Osteogenesis Imperfecta: Fragile Bones

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Published: 23 January 2019

Osteogenesis imperfecta (OI), which translates to ‘bones formed imperfectly’, is a rare genetic condition that causes bones to be fragile.

Due to its rarity, healthcare professionals may have limited awareness, understanding and experience when caring for individuals with this condition (The OI Society of Australia 2019; Palomo et al. 2015).

Types of Osteogenesis Imperfecta

There are five main types of OI ranging from mild to severe, with the mildest form of OI also being the most common. There are also many subgroups of these types.

Type 1 OI is the mildest form of OI, and may not be diagnosed until later in life, whereas the more severe types of OI can cause infant death during or shortly after birth, often as a result of respiratory failure.

The 5 types of OI can be classified as follows:

OI Type I: non-deforming OI with blue sclerae

  • This is the mildest form of OI and is characterised by increased bone fragility, blue sclerae and increased susceptibility to hearing loss.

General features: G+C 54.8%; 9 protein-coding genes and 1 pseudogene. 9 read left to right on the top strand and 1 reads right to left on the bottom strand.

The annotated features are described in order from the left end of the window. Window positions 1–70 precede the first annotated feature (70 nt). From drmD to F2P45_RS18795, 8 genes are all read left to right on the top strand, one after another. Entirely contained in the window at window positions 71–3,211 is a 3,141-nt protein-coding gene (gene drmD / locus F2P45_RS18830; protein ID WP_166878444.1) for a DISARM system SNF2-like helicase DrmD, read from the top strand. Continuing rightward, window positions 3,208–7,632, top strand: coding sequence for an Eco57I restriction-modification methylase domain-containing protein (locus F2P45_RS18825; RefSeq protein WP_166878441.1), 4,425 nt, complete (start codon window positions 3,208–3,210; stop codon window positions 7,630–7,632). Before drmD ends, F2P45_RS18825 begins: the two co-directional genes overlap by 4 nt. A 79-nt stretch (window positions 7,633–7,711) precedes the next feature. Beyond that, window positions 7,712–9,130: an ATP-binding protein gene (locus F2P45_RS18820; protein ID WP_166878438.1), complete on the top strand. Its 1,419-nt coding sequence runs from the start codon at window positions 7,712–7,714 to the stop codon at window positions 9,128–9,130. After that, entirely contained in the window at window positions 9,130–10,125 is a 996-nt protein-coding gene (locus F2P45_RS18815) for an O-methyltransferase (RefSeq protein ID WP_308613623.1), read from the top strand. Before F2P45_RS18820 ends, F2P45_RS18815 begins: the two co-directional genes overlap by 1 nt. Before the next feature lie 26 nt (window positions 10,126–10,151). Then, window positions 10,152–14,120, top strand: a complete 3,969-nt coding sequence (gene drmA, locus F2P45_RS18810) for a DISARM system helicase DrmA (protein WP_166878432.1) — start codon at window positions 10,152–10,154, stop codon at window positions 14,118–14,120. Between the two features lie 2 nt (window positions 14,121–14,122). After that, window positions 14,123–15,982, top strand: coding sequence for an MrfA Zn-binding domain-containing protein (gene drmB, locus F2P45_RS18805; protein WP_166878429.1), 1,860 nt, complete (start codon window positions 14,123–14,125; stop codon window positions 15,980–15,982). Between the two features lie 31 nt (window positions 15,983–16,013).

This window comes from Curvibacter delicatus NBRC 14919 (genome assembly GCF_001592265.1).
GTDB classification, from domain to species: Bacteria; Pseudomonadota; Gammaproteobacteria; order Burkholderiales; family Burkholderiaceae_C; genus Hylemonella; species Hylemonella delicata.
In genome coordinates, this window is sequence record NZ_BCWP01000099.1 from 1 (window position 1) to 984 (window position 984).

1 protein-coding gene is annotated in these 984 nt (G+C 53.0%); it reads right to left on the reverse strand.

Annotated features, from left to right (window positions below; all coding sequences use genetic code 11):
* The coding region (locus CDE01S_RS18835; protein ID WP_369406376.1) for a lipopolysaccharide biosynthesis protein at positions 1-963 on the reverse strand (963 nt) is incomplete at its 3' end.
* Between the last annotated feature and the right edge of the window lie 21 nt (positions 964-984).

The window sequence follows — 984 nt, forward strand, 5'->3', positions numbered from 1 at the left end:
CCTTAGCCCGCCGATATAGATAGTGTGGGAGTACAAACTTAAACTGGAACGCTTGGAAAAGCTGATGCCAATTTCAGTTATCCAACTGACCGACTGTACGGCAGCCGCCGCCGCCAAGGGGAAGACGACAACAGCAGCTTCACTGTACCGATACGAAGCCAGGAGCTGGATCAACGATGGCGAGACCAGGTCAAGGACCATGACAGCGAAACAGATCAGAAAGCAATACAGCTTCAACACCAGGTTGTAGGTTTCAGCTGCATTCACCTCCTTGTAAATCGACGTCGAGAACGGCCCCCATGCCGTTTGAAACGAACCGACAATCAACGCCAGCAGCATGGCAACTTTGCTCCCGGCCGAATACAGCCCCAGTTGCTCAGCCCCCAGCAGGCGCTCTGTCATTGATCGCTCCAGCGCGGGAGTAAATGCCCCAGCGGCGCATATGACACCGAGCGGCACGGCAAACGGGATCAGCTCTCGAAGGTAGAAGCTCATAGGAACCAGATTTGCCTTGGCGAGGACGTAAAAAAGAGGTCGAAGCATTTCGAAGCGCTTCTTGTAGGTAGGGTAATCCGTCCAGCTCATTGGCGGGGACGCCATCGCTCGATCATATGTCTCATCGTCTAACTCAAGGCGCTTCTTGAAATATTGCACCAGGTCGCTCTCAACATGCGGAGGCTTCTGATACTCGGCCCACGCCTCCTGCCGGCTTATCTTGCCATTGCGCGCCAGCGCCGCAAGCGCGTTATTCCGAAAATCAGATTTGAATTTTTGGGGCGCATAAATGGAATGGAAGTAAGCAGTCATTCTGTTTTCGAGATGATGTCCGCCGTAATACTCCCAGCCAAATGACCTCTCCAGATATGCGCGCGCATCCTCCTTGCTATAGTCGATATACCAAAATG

OI Type II: Perinatally lethal OI syndromes

  • This is the most severe and deadly type of OI. It is often detected at 18 to 20 weeks gestation, and sadly, babies with this type of OI will rarely survive.

OI Type III: Progressively deforming OI

  • OI will be present in these individuals from birth with bone fragility and multiple fractures leading to a progressive deformity of their skeleton. In the past, many individuals with this type of OI didn't survive into adulthood due to complications of skeletal chest wall deformity causing pulmonary hypertension, cardio-respiratory failure and kyphoscoliosis. However, with current therapeutic options, these individuals are now surviving into adulthood.

OI Type IV: Common variable OI with normal sclerae

  • These patients have recurrent fractures, osteoporosis and deformity of both the long bones and spine, but will have normal sclerae by the time they reach late childhood.

OI Type V: OI with calcification in interosseous membranes

  • This type of OI is indicated by moderate to severe bone fragility with progressive calcification of the inter-osseous membranes in the forearm and legs.